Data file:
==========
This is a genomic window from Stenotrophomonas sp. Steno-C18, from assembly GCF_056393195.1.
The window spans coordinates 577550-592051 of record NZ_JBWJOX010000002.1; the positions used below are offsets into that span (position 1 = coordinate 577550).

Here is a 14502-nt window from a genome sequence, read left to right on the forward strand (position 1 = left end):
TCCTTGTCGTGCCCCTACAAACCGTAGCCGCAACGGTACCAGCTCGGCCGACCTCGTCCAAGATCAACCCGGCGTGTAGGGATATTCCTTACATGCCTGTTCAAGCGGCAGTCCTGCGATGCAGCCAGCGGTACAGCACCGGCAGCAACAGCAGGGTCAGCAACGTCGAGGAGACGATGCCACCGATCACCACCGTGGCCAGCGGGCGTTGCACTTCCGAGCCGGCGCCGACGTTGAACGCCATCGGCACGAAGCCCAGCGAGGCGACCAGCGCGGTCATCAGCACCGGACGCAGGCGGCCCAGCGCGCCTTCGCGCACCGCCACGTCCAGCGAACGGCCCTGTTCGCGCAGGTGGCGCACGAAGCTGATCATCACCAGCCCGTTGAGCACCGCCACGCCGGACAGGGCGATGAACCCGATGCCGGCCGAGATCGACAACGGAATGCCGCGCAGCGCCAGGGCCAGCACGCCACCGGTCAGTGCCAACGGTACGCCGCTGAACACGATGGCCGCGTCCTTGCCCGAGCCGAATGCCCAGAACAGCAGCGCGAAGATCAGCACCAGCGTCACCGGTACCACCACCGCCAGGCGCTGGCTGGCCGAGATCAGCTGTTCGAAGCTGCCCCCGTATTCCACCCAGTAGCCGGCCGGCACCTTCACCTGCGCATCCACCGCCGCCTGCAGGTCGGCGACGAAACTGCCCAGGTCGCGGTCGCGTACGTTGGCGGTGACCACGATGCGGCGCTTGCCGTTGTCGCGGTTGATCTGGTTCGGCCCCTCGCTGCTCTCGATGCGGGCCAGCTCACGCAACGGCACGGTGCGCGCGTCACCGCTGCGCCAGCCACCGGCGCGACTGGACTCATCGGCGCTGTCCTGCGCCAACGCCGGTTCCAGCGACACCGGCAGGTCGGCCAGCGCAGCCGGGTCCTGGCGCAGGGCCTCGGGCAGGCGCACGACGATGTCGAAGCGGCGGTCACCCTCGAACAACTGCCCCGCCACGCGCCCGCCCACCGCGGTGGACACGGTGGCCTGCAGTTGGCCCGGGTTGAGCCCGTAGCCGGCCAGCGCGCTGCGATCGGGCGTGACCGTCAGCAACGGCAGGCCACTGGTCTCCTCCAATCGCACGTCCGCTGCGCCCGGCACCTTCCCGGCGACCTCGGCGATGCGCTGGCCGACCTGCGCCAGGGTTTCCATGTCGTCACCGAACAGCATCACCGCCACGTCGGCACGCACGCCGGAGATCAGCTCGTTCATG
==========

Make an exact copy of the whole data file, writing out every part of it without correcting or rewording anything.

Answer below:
This is a genomic window from Stenotrophomonas sp. Steno-C18, from assembly GCF_056393195.1.
The window spans coordinates 577550-592051 of record NZ_JBWJOX010000002.1; the positions used below are offsets into that span (position 1 = coordinate 577550).

Here is a 14502-nt window from a genome sequence, read left to right on the forward strand (position 1 = left end):
TCCTTGTCGTGCCCCTACAAACCGTAGCCGCAACGGTACCAGCTCGGCCGACCTCGTCCAAGATCAACCCGGCGTGTAGGGATATTCCTTACATGCCTGTTCAAGCGGCAGTCCTGCGATGCAGCCAGCGGTACAGCACCGGCAGCAACAGCAGGGTCAGCAACGTCGAGGAGACGATGCCACCGATCACCACCGTGGCCAGCGGGCGTTGCACTTCCGAGCCGGCGCCGACGTTGAACGCCATCGGCACGAAGCCCAGCGAGGCGACCAGCGCGGTCATCAGCACCGGACGCAGGCGGCCCAGCGCGCCTTCGCGCACCGCCACGTCCAGCGAACGGCCCTGTTCGCGCAGGTGGCGCACGAAGCTGATCATCACCAGCCCGTTGAGCACCGCCACGCCGGACAGGGCGATGAACCCGATGCCGGCCGAGATCGACAACGGAATGCCGCGCAGCGCCAGGGCCAGCACGCCACCGGTCAGTGCCAACGGTACGCCGCTGAACACGATGGCCGCGTCCTTGCCCGAGCCGAATGCCCAGAACAGCAGCGCGAAGATCAGCACCAGCGTCACCGGTACCACCACCGCCAGGCGCTGGCTGGCCGAGATCAGCTGTTCGAAGCTGCCCCCGTATTCCACCCAGTAGCCGGCCGGCACCTTCACCTGCGCATCCACCGCCGCCTGCAGGTCGGCGACGAAACTGCCCAGGTCGCGGTCGCGTACGTTGGCGGTGACCACGATGCGGCGCTTGCCGTTGTCGCGGTTGATCTGGTTCGGCCCCTCGCTGCTCTCGATGCGGGCCAGCTCACGCAACGGCACGGTGCGCGCGTCACCGCTGCGCCAGCCACCGGCGCGACTGGACTCATCGGCGCTGTCCTGCGCCAACGCCGGTTCCAGCGACACCGGCAGGTCGGCCAGCGCAGCCGGGTCCTGGCGCAGGGCCTCGGGCAGGCGCACGACGATGTCGAAGCGGCGGTCACCCTCGAACAACTGCCCCGCCACGCGCCCGCCCACCGCGGTGGACACGGTGGCCTGCAGTTGGCCCGGGTTGAGCCCGTAGCCGGCCAGCGCGCTGCGATCGGGCGTGACCGTCAGCAACGGCAGGCCACTGGTCTCCTCCAATCGCACGTCCGCTGCGCCCGGCACCTTCCCGGCGACCTCGGCGATGCGCTGGCCGACCTGCGCCAGGGTTTCCATGTCGTCACCGAACAGCATCACCGCCACGTCGGCACGCACGCCGGAGATCAGCTCGTTCATG